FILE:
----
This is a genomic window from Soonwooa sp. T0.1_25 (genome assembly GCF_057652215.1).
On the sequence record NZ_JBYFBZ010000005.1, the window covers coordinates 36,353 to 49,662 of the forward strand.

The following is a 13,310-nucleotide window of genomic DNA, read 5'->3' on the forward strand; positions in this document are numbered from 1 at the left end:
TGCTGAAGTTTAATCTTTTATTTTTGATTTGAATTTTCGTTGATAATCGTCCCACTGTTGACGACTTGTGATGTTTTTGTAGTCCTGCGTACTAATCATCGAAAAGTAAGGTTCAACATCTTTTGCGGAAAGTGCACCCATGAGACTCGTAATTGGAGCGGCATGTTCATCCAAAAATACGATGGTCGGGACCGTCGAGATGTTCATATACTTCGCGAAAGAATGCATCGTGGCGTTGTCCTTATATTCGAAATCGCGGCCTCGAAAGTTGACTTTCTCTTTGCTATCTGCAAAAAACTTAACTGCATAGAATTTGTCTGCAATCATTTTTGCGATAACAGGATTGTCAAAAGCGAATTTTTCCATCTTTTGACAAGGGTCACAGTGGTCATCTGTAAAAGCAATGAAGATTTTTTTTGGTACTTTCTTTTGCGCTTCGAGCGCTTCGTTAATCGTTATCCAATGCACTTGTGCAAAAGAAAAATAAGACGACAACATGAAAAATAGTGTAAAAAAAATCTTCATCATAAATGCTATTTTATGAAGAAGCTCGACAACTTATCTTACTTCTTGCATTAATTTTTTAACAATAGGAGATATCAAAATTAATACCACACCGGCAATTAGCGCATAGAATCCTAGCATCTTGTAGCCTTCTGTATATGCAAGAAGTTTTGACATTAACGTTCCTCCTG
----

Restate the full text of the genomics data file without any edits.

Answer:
This is a genomic window from Soonwooa sp. T0.1_25 (genome assembly GCF_057652215.1).
On the sequence record NZ_JBYFBZ010000005.1, the window covers coordinates 36,353 to 49,662 of the forward strand.

The following is a 13,310-nucleotide window of genomic DNA, read 5'->3' on the forward strand; positions in this document are numbered from 1 at the left end:
TGCTGAAGTTTAATCTTTTATTTTTGATTTGAATTTTCGTTGATAATCGTCCCACTGTTGACGACTTGTGATGTTTTTGTAGTCCTGCGTACTAATCATCGAAAAGTAAGGTTCAACATCTTTTGCGGAAAGTGCACCCATGAGACTCGTAATTGGAGCGGCATGTTCATCCAAAAATACGATGGTCGGGACCGTCGAGATGTTCATATACTTCGCGAAAGAATGCATCGTGGCGTTGTCCTTATATTCGAAATCGCGGCCTCGAAAGTTGACTTTCTCTTTGCTATCTGCAAAAAACTTAACTGCATAGAATTTGTCTGCAATCATTTTTGCGATAACAGGATTGTCAAAAGCGAATTTTTCCATCTTTTGACAAGGGTCACAGTGGTCATCTGTAAAAGCAATGAAGATTTTTTTTGGTACTTTCTTTTGCGCTTCGAGCGCTTCGTTAATCGTTATCCAATGCACTTGTGCAAAAGAAAAATAAGACGACAACATGAAAAATAGTGTAAAAAAAATCTTCATCATAAATGCTATTTTATGAAGAAGCTCGACAACTTATCTTACTTCTTGCATTAATTTTTTAACAATAGGAGATATCAAAATTAATACCACACCGGCAATTAGCGCATAGAATCCTAGCATCTTGTAGCCTTCTGTATATGCAAGAAGTTTTGACATTAACGTTCCTCCTG